The modulator transistor 1 of the MOS dual gate type is polarized by means of a resistor 28 arranged in series in the source current path, while resistors 18, 19 dc-connect gate 20 to ground and a resistor bridge 13, 14 decoupled by a capacitor 12 applies a d.c. voltage to the gate 21 through a resistor 15, which voltage has a value between that of ground and that of power supply.

The output signal is taken from the terminals of an impedance placed in the drain circuit of transistor 1. This impedance is a resistor 24 arranged between the power supply and the drain electrode of the transistor. A circuit tuned to the very high frequency may also be used; however, the arrangement functions perfectly with a cheaper, single resistor. The output signal is transmitted to an output terminal 45 by a coupling capacitor 46. A resistor 42 between the terminal 45 and ground matches the output impedance to that of the connecting lead connected to the terminal 45.

The source electrode of transistor 1 is connected by a terminal 43 to a composite video signal generator (not shown). This signal applied to the source electrode of transistor 1 must be positive in the case of the B, G, I or NTSC standard.

The gate 20 is connected to the very high-frequency carrier signal generator (3 to 10) via resistor 19 and coupling capacitor 11 which is connected to the emitter of the oscillator 3.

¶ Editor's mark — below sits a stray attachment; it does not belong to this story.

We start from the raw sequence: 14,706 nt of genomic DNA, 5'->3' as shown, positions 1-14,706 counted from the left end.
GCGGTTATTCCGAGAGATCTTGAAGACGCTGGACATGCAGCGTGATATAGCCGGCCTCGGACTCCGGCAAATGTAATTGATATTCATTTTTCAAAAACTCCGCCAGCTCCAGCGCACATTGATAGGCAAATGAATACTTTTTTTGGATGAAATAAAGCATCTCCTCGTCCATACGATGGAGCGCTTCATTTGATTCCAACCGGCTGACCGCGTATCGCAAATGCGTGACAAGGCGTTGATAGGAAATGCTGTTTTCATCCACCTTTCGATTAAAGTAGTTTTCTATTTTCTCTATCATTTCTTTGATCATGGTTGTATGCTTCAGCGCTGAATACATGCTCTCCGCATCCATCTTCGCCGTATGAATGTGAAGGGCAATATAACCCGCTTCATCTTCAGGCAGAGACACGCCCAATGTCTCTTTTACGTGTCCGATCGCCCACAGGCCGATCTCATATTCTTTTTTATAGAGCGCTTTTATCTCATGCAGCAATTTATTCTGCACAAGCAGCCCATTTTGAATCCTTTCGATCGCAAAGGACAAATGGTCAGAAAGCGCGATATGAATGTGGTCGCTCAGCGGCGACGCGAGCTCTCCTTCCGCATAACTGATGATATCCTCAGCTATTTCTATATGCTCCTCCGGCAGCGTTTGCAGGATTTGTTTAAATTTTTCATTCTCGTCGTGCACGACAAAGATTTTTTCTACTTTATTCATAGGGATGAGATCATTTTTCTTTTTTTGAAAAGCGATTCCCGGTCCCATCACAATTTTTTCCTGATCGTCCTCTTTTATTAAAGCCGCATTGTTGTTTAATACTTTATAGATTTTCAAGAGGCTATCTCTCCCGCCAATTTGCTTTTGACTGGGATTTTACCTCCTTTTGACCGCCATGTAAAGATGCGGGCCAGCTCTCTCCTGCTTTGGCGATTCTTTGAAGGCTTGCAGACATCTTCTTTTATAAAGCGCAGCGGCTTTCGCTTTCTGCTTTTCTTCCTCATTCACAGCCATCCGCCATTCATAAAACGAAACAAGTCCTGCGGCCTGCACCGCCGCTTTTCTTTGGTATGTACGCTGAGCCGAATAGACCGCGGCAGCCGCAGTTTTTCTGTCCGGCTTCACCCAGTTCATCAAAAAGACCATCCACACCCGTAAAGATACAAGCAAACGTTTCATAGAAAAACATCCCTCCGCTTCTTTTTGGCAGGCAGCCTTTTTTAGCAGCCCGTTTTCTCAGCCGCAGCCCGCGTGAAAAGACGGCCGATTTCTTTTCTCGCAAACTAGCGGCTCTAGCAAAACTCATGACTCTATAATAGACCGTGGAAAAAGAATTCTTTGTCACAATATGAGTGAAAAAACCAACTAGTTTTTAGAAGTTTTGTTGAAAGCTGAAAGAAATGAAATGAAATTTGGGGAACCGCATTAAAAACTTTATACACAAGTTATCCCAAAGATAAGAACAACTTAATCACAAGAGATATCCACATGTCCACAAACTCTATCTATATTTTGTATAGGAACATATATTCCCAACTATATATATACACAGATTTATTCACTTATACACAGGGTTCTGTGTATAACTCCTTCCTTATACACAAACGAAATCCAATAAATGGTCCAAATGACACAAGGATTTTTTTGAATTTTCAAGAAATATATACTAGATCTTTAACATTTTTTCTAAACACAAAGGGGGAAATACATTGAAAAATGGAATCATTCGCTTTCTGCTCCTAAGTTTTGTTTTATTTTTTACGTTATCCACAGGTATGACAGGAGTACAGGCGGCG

The gate 21 is connected to the frequency-modulated sound intercarrier signal generator 30 to 39 via coupling capacitor 27 connected to the collector of the frequency-modulatable transistor oscillator 2. Furthermore the capacitor 27 and the resistor 15 constitute a low-pass filter.

The MOS transistor 1 itself has three functions. The source with the gate 20 behaves as a video modulator, the two gates together behave as a frequency changer for the sound intercarrier and the source with the drain behave as a duplexer of the two video and sound paths. At the terminals of the resistor 24 there are actually two RF carriers, frequency-modulated at 606 and 594 MHz, because the sound intercarrier frequency is 6 MHz. However, it is not necessary to provide filtering because the television receiver selects the correct RF carrier.